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If you work in an IP-heavy industry, you know just how important a role litigation can play in protecting (or abusing) intellectual property rights. Now, Lex Machina, the IP litigation research company, has conducted one of the first, wide-ranging overviews of copyright litigation trends over the past years.
Lex Machina put its big-data-crunching skills to work for its first ever Copyright Litigation Report. The report surveyed almost 15,000 copyright cases from 2009 through mid 2015 to find IP litigation patterns, trends, and insights. Here are some of the highlights.
The Usual Suspects: Common Plaintiffs and Defendants
This shouldn't come as a surprise to anyone who follows IP litigation. The most common plaintiffs were the usual suspects: the music industry, publishing, software, and fashion. After all, these industries are based on novel, creative works and they've spawned a whole cottage industry of in-house attorneys and outside firms working to enforce their IP rights through litigation. BMI was the most litigious, filing 968 cases since 2009, followed by Sony with 528 cases and Warner Music Group with 401.
Who are the most common defendants? No, it's not college kids downloading Taylor Swift's latest albums or street vendors selling knock-off handbags. IP litigation is much more of an ouroboros, with those most commonly sued looking a lot like those doing the suing. The most frequent copyright defendants are retailers, followed by music and book publishers. Ross was well ahead of other defendants, getting sued 181 times. TJX Companies, home to T.J. Maxx, Marshalls, HomeGoods and others, came in second, with 98 cases.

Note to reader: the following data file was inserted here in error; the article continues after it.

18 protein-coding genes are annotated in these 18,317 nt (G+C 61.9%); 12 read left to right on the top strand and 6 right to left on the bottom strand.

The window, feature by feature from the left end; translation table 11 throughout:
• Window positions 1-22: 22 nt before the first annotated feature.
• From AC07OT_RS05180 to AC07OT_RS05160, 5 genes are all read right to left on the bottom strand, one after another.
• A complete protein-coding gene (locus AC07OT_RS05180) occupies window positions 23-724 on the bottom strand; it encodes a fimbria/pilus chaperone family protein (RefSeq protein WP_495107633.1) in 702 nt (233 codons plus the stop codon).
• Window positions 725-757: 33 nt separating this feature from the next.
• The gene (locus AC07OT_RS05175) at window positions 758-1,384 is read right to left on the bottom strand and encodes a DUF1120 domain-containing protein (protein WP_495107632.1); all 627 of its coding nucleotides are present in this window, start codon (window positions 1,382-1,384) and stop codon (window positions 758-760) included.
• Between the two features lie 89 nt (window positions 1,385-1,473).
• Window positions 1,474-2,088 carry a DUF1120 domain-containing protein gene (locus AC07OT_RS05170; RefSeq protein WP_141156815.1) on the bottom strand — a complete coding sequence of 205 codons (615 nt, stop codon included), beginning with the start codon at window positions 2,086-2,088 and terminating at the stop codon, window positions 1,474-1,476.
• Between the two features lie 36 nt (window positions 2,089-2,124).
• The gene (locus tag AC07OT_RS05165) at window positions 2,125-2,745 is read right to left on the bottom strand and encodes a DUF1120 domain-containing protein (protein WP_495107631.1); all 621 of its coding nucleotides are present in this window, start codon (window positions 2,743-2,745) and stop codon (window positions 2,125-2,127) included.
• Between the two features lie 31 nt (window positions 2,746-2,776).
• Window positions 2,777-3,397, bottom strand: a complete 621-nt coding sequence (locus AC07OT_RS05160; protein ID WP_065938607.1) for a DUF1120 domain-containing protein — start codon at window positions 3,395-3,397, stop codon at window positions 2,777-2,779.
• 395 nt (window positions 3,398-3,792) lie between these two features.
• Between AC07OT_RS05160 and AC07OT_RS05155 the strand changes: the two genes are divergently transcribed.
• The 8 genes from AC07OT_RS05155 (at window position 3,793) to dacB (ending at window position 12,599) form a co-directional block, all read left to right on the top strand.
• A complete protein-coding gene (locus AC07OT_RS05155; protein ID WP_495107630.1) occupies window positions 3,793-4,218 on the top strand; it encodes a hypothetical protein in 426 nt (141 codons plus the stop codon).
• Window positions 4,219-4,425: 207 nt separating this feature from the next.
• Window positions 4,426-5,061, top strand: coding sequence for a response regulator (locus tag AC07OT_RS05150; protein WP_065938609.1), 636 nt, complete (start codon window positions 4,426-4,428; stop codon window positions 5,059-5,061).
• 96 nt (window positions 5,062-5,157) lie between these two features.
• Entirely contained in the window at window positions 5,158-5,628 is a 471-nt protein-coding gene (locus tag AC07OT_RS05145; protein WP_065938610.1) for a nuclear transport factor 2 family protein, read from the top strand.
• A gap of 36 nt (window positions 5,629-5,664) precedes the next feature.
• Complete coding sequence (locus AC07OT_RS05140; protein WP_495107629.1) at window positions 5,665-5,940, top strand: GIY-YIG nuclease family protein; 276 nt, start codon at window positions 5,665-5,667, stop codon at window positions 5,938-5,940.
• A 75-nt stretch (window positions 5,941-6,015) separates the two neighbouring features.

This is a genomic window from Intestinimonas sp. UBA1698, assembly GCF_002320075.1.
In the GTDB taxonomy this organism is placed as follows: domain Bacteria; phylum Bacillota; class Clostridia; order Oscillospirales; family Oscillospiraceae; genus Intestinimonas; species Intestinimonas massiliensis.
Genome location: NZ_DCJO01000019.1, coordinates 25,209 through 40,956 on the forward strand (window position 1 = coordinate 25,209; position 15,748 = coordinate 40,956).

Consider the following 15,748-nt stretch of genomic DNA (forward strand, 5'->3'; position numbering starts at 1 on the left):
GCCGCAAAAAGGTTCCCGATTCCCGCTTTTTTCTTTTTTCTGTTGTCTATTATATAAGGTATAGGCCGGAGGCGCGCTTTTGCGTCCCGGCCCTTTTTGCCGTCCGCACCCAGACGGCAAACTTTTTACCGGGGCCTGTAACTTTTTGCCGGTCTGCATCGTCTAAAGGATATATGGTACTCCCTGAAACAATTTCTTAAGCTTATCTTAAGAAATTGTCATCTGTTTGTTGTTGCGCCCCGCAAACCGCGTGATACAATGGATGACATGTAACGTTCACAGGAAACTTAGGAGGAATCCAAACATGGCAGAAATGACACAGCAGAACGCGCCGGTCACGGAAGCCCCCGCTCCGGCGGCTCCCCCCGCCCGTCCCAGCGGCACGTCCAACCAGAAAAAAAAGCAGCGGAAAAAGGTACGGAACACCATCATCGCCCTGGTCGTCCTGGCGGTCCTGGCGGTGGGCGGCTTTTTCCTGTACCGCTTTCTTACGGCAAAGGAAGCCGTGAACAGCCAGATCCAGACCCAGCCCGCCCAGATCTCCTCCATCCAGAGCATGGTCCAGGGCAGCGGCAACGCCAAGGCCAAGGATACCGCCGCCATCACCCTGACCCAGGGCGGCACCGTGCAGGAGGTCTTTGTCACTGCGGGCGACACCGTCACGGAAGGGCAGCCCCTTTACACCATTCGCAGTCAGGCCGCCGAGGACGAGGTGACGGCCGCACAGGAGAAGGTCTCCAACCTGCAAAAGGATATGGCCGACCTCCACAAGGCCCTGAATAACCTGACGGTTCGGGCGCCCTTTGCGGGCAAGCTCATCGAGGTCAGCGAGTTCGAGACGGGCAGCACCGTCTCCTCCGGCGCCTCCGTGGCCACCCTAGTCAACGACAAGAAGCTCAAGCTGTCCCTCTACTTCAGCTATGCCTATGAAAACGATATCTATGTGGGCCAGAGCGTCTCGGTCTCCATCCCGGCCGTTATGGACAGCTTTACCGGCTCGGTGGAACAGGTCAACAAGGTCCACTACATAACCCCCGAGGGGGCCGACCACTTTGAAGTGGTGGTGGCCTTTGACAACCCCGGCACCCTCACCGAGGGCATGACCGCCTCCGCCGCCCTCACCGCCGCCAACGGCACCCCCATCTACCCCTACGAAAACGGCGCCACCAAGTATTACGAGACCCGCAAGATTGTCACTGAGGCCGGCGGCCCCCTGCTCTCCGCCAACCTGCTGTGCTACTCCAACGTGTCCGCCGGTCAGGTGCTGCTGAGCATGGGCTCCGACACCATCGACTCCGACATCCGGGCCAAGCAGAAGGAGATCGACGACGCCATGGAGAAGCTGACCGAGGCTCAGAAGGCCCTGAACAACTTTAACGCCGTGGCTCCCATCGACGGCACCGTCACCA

Given those players, it's no surprise that most of the litigation takes place in the Central District of California and the Southern District of New York, homes to Hollywood and Broadway respectively. Those were the only two districts that saw more than 1,000 copyright cases over the almost-six year period covered by the report. Together, those courts were home to 37 percent of all suits.
Internet Downloaders Settle Much More Than Everyone Else
Lex Machina also gives some insight into typical outcomes. When it comes to Internet file sharing cases, that outcome is almost always a settlement. Kids accused of downloading or distributing files in violation of a copyright settle their cases 90.6 percent of the time. That's a much higher rate than in traditional copyright cases, of which 64.1 percent result in settlements. File sharing cases now outnumber all other copyright cases, according to the report. At their peak in the fourth quarter of 2014, there were 904 file sharing cases, compared to just 500 other copyright lawsuits.
For those looking to calendar out their next copyright lawsuit, the report also gives a good idea of just how long disputes take. The median time for a temporary restraining order is 8 days, while preliminary injunctions last 7 and a half months. Overall, it takes 2.1 years to get through trial, according to the report.
No One Wins on the Merits
Actually winning a copyright dispute -- and getting damages -- on the merits is rare, however. Lex Machina looked at 14,669 cases in total and found that only 348 of them resulted in compensatory damages on the merits. That's a rate of 2.3 percent.